I have read some right-wing sci-fi in the past, particularly by the likes of Heinlein and Poul Anderson, so I know how bad this kind of thing can get. To Russell's credit, he stays away from the politics for the most part and keeps resolutely to the dirty tricks perpetrated by hero, James Lowry. Russell fought in WW2, so I suppose he is familiar with some of the ploys used in a propaganda war, but there is little here for the modern terrorist. Starting off with treasonous stickers, Mowry progresses to easy assassinations, threats, underworld shenanigans and letter bombs. His progress is so pat, with everything going our hero's way from the outset, that it's hard to take the whole thing too seriously. But then this is meant to be at least somewhat comic. Wich might explain why all the characters are two-dimensional, including Mowry. With little background (except that he grew up on the Sirian home planet of Directa), he turns from an everyday schmo to super-agent after attending 'College' for eight weeks. With personalities this thin, cough and you'll lose them.
Even given the political subtext, Russell is not all American apple pie (actually he was British). Ultimately he is cynical about all authority, so even the so-called 'good guys' come off as callous manipulators. But even here the cynicism is delivered in such an offhand manner, that the reader will not end the book wanting to start a revolution. Far from it.
'Wasp' passed the time, but little else.

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Friday, March 21, 2008

And I don't watch telly!

There's been some interesting telly of late, so I gave 'Dirty Sexy Money' a chance tonight. Sorry, but I did watch 'Mad Men' a few weeks back and that sets a pretty high bar (and I still don't watch it). 'Dirty Sexy Money' doesn't come close. Diverting, but too light, too early. Maybe I should just tune back in to 'Mad Men'.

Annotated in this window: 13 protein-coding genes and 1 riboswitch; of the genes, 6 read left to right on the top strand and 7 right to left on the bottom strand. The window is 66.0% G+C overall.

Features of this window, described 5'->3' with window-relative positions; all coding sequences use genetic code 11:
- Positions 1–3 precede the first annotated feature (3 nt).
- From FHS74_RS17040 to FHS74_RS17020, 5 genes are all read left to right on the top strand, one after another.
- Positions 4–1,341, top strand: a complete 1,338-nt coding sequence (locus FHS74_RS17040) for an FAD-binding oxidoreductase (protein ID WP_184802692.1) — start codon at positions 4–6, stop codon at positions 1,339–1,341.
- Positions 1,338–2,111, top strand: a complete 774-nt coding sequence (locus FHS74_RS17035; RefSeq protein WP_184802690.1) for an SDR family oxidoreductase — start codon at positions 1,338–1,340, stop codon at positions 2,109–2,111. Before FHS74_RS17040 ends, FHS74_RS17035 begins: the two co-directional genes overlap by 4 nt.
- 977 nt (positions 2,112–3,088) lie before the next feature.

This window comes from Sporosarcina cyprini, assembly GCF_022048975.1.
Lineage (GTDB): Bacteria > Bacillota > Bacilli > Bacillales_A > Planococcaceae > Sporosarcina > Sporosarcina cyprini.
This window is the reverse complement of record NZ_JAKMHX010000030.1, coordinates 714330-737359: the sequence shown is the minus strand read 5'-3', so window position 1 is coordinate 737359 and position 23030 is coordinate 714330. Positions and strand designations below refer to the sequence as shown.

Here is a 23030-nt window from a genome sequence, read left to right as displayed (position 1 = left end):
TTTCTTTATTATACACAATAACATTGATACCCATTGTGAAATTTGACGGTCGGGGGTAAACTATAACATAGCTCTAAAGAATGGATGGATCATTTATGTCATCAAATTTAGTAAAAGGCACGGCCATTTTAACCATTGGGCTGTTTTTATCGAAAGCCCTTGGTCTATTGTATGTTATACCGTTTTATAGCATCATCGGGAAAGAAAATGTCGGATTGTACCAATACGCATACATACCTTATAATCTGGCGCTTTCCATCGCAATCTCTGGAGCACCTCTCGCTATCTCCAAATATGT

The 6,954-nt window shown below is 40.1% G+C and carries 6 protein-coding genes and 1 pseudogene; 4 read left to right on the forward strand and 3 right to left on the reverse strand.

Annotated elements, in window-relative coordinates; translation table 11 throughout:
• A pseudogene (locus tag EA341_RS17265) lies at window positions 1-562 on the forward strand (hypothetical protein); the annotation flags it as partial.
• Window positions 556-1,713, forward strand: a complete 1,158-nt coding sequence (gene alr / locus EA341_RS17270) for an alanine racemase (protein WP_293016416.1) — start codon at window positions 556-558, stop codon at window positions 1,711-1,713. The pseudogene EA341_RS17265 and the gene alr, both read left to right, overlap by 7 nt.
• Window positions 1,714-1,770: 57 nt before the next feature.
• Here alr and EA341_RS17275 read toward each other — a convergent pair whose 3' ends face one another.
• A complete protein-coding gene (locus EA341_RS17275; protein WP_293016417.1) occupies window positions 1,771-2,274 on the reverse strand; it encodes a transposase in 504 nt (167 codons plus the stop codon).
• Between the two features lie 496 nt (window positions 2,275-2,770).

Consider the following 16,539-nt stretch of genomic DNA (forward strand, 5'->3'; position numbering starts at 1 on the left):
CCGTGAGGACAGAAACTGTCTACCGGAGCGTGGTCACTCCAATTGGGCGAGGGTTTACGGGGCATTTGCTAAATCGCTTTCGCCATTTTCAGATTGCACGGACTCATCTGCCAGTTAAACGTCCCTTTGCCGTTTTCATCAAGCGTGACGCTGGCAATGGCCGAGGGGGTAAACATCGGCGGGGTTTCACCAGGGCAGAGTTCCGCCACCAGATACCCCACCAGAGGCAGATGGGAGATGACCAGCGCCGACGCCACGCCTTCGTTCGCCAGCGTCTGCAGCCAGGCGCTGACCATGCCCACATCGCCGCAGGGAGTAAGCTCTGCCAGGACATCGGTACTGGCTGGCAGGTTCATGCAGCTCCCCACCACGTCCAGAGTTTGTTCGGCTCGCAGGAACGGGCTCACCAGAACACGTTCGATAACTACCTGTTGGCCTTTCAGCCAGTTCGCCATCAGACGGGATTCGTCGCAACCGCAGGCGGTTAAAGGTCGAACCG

And did you know Russell Mulcahy did a remake of 'On the Beach'? Much as I liked 'Razorback', I can't muster the enthusiasm (not a huge fan of the original). Besides Hal Ashby's 'Shampoo' is on (believe it or not, I haven't seen that).
Actually the more I leave the box on, the more I understand why I rarely watch it.

Who Hates?

Die!!!!!! -t Coke. Does anyone sympatise with my complete and utter hatred of Coke ads? Not that I'd ever buy that evil brand, but those ads just make me get up off my ass and scream anger. And not just the 'Here's for the -' shite. There's that hypocritical games type ad and the lovely fluffy evil animation ad and - well, they're all evil. I was spitting blood when some car ad came on with the theme for 'The Flumps'. I HATE YOU TOO, YOU RIPPING-OFF VAMPIRES! Sorry, but I have a childhood to defend.
And now they're using 'Blister in the Sun' for a beer ad. Is nothing sacred? There is a novel just in the ads, I tell you, a cynical, sad novel, but one nevertheless.

Last Embrace